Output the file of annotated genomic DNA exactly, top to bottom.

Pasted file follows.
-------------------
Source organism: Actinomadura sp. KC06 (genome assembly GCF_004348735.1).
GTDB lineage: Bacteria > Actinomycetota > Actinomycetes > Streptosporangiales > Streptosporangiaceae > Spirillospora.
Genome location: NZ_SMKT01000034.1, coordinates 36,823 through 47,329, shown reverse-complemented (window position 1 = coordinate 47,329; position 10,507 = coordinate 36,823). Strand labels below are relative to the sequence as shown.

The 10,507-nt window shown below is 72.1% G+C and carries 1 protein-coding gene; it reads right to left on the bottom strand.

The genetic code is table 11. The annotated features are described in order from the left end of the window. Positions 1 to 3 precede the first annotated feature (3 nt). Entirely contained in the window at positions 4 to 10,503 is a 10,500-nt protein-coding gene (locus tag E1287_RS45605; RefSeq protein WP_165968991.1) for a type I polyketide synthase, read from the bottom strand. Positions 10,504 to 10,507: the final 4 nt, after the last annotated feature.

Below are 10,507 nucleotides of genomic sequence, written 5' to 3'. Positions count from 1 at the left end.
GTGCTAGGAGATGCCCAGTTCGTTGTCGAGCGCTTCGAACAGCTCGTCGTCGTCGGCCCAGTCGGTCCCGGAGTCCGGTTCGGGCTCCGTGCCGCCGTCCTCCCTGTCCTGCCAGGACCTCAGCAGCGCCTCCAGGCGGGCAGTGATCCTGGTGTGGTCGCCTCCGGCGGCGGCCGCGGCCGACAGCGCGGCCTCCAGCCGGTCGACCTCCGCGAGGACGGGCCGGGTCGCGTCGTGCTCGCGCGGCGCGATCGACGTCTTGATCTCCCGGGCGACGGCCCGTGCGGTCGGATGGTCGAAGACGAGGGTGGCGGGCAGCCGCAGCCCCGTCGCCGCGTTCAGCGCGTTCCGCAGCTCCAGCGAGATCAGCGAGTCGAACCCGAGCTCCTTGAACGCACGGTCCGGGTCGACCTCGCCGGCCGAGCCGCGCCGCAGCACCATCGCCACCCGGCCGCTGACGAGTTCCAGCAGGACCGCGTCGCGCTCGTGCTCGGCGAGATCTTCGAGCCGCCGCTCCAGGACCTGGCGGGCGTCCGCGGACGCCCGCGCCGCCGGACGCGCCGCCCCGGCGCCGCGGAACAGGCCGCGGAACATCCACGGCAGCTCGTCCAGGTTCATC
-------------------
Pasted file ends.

Source organism: Actinomadura sp. KC06 (genome assembly GCF_004348735.1).
GTDB lineage: Bacteria > Actinomycetota > Actinomycetes > Streptosporangiales > Streptosporangiaceae > Spirillospora.
Genome location: NZ_SMKT01000034.1, coordinates 36,823 through 47,329, shown reverse-complemented (window position 1 = coordinate 47,329; position 10,507 = coordinate 36,823). Strand labels below are relative to the sequence as shown.

The 10,507-nt window shown below is 72.1% G+C and carries 1 protein-coding gene; it reads right to left on the bottom strand.

The genetic code is table 11. The annotated features are described in order from the left end of the window. Positions 1 to 3 precede the first annotated feature (3 nt). Entirely contained in the window at positions 4 to 10,503 is a 10,500-nt protein-coding gene (locus tag E1287_RS45605; RefSeq protein WP_165968991.1) for a type I polyketide synthase, read from the bottom strand. Positions 10,504 to 10,507: the final 4 nt, after the last annotated feature.

Below are 10,507 nucleotides of genomic sequence, written 5' to 3'. Positions count from 1 at the left end.
GTGCTAGGAGATGCCCAGTTCGTTGTCGAGCGCTTCGAACAGCTCGTCGTCGTCGGCCCAGTCGGTCCCGGAGTCCGGTTCGGGCTCCGTGCCGCCGTCCTCCCTGTCCTGCCAGGACCTCAGCAGCGCCTCCAGGCGGGCAGTGATCCTGGTGTGGTCGCCTCCGGCGGCGGCCGCGGCCGACAGCGCGGCCTCCAGCCGGTCGACCTCCGCGAGGACGGGCCGGGTCGCGTCGTGCTCGCGCGGCGCGATCGACGTCTTGATCTCCCGGGCGACGGCCCGTGCGGTCGGATGGTCGAAGACGAGGGTGGCGGGCAGCCGCAGCCCCGTCGCCGCGTTCAGCGCGTTCCGCAGCTCCAGCGAGATCAGCGAGTCGAACCCGAGCTCCTTGAACGCACGGTCCGGGTCGACCTCGCCGGCCGAGCCGCGCCGCAGCACCATCGCCACCCGGCCGCTGACGAGTTCCAGCAGGACCGCGTCGCGCTCGTGCTCGGCGAGATCTTCGAGCCGCCGCTCCAGGACCTGGCGGGCGTCCGCGGACGCCCGCGCCGCCGGACGCGCCGCCCCGGCGCCGCGGAACAGGCCGCGGAACATCCACGGCAGCTCGTCCAGGTTCATC